How to obtain the mass of a particle rotating around an axis when the difference of tensions in a wire are known?

Jun 2017
337
6
Lima, Peru
The problem is as follows:

A particle of mass $m$ is tied to a very thin wire. Assume the wire is inflexible and of negligible mass. The particle is spinning about a fixed axis as shown located in the center of the circle. Let $T_a$ and $T_b$ be the modulus of the tensions in the string when the particle is located in the points $a$ and $b$ respectively. Find the mass $m$ of the particle if the difference between the tensions $T_{b}-T_{a}=39.2\,N$. Assume $g=9.8\frac{m}{s^2}$



The alternatives are as follows:

$\begin{array}{ll}
1.&0.8\,kg\\
2.&2.0\,kg\\
3.&5.8\,kg\\
4.&1.0\,kg\\
5.&0.5\,kg\\
\end{array}$

For this problem what I've attempted to do was to use the force at the top to be as follows:

$T+mg=\frac{mv_a^2}{R}$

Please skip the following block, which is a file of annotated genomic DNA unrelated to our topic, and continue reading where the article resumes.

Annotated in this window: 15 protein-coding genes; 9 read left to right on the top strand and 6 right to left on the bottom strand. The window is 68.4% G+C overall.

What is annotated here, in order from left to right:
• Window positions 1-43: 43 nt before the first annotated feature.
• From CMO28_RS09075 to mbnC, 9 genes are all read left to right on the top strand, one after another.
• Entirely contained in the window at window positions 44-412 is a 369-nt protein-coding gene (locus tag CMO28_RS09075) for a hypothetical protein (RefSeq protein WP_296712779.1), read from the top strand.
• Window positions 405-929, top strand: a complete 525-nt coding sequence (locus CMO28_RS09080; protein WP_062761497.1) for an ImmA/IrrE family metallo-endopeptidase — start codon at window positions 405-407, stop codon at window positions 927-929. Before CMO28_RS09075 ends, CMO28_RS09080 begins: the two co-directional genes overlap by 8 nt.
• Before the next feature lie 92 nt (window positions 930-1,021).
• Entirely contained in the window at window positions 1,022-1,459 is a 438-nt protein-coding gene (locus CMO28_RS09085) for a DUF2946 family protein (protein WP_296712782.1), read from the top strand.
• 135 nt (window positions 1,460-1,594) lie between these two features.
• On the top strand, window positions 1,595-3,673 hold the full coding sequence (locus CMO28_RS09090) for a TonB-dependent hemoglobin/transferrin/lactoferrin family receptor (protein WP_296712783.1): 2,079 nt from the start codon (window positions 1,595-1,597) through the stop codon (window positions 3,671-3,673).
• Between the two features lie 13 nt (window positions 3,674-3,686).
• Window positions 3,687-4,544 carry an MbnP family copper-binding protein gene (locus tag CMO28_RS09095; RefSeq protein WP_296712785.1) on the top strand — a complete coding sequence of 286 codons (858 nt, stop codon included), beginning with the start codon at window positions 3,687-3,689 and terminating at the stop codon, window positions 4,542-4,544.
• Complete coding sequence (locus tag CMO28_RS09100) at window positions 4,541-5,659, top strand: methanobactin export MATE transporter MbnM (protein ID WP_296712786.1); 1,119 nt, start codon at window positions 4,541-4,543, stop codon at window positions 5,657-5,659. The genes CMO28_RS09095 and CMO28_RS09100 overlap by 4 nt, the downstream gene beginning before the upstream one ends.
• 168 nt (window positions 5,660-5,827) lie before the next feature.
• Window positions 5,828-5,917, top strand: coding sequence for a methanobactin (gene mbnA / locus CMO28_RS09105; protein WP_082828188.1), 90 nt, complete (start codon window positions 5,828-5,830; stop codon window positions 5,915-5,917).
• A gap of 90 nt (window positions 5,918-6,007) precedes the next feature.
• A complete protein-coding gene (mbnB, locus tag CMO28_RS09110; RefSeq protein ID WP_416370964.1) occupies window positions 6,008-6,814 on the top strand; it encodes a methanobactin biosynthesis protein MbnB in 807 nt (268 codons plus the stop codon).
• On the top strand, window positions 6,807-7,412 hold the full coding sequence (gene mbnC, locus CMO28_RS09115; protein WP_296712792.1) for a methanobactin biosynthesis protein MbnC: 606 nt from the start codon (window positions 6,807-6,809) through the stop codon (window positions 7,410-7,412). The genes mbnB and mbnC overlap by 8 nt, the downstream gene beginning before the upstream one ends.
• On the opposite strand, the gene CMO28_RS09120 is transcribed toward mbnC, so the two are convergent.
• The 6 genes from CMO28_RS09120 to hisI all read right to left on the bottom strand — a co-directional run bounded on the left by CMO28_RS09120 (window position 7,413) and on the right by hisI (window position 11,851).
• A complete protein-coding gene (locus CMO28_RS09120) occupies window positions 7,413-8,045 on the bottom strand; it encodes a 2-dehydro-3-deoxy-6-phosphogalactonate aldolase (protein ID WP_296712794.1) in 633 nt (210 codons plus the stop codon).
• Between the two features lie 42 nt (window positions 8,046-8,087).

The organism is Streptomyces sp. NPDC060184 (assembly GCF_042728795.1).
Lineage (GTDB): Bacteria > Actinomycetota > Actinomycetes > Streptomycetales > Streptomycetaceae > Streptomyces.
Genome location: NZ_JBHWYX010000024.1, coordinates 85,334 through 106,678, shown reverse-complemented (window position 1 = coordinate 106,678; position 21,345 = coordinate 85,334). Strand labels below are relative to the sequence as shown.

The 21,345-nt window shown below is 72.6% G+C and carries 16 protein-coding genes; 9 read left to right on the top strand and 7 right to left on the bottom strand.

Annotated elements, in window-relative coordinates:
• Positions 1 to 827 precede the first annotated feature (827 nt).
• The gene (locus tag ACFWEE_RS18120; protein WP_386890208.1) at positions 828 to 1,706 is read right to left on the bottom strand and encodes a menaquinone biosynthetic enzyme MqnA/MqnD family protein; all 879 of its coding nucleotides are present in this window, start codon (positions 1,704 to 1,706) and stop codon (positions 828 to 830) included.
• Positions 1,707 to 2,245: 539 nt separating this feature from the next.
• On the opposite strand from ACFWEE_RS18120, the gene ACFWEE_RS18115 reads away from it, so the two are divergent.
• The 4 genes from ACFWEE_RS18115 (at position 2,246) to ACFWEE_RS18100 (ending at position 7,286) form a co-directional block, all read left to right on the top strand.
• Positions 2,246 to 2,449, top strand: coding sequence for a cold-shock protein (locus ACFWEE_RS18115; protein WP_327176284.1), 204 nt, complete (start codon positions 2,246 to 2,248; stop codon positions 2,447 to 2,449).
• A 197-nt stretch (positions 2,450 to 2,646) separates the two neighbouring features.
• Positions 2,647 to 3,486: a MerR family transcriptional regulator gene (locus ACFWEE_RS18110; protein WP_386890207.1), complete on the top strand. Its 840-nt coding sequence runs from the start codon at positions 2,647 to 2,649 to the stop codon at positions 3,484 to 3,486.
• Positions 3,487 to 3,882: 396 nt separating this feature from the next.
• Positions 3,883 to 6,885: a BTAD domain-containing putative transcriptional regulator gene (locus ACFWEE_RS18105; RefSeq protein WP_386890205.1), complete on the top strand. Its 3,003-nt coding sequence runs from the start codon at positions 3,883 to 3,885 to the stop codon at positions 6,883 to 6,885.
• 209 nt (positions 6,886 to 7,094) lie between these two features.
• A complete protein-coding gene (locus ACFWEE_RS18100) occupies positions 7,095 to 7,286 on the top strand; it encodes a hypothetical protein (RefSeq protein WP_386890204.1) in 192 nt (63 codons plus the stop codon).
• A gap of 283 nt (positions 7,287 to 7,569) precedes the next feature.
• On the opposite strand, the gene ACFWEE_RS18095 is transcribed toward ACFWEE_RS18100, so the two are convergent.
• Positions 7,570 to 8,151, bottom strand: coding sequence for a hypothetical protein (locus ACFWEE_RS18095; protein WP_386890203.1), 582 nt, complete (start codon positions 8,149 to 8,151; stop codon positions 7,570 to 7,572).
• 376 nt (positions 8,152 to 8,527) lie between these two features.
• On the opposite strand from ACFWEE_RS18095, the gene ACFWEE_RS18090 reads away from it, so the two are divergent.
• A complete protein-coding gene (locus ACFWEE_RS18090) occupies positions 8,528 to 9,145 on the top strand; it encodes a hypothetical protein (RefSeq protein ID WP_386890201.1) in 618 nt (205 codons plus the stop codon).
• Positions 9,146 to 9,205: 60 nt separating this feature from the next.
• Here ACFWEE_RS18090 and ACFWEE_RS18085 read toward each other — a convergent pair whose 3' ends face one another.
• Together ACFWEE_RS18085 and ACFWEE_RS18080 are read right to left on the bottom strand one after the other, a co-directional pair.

At this point the Tension must be zero (I don't know if this statement is correct.)

This reduces the top equation to:

$v_a=\sqrt{Rg}$

Then to obtain the speed in the lowest point would be by the conservation of mechanical energy:

$E_i=E_f$

$\frac{1}{2}mv^2_{a}+mgR=mg(-R)+\frac{1}{2}mv_{b}^2$

Then inserting in the above equation would give the speed for the bottom:

Cancelling masses and multiplying by $2$ to both terms:

$v^2_{a}+4gR=v^2_{b}$

Since it is known $v_{a}$ then:

$v_{b}^2=Rg+4Rg=5Rg$

Finally I'll use these in the given statements:

The tension in the top:

$T_a+mg=\frac{mv_{a}^2}{R}$

Tension in the bottom.

$T_b-mg=\frac{mv_{b}^2}{R}$

Doing a difference between these:

$T_b-T_a=2mg+\frac{mv_{b}^2}{R}-\frac{mv_{a}^2}{R}$

Replacing the known values:

$T_b-T_a=2mg+\frac{m(5Rg)}{R}-\frac{m(Rg)}{R}$

$T_b-T_a=2mg+4mg=6mg$

Then:

$39.2=6m(10)$

Which results into:

$m=0.67\,kg$

But the answers sheet indicates that the mass is $2\,kg$.

For doing that what it should happenned is that the "$2mg$" is negative in the right side of the equation but I can't find a way to do that. Can someone help me here?. Is it me?, or did I overlooked anything?. Help!. Please.
 

skeeter

Math Team
Jul 2011
3,266
1,766
Texas
I agree with your solution ...

$T_b-T_a = \dfrac{m}{r}(v_b^2-v_a^2) + 2mg$

using energy conservation yields $v_b^2-v_a^2= 4rg$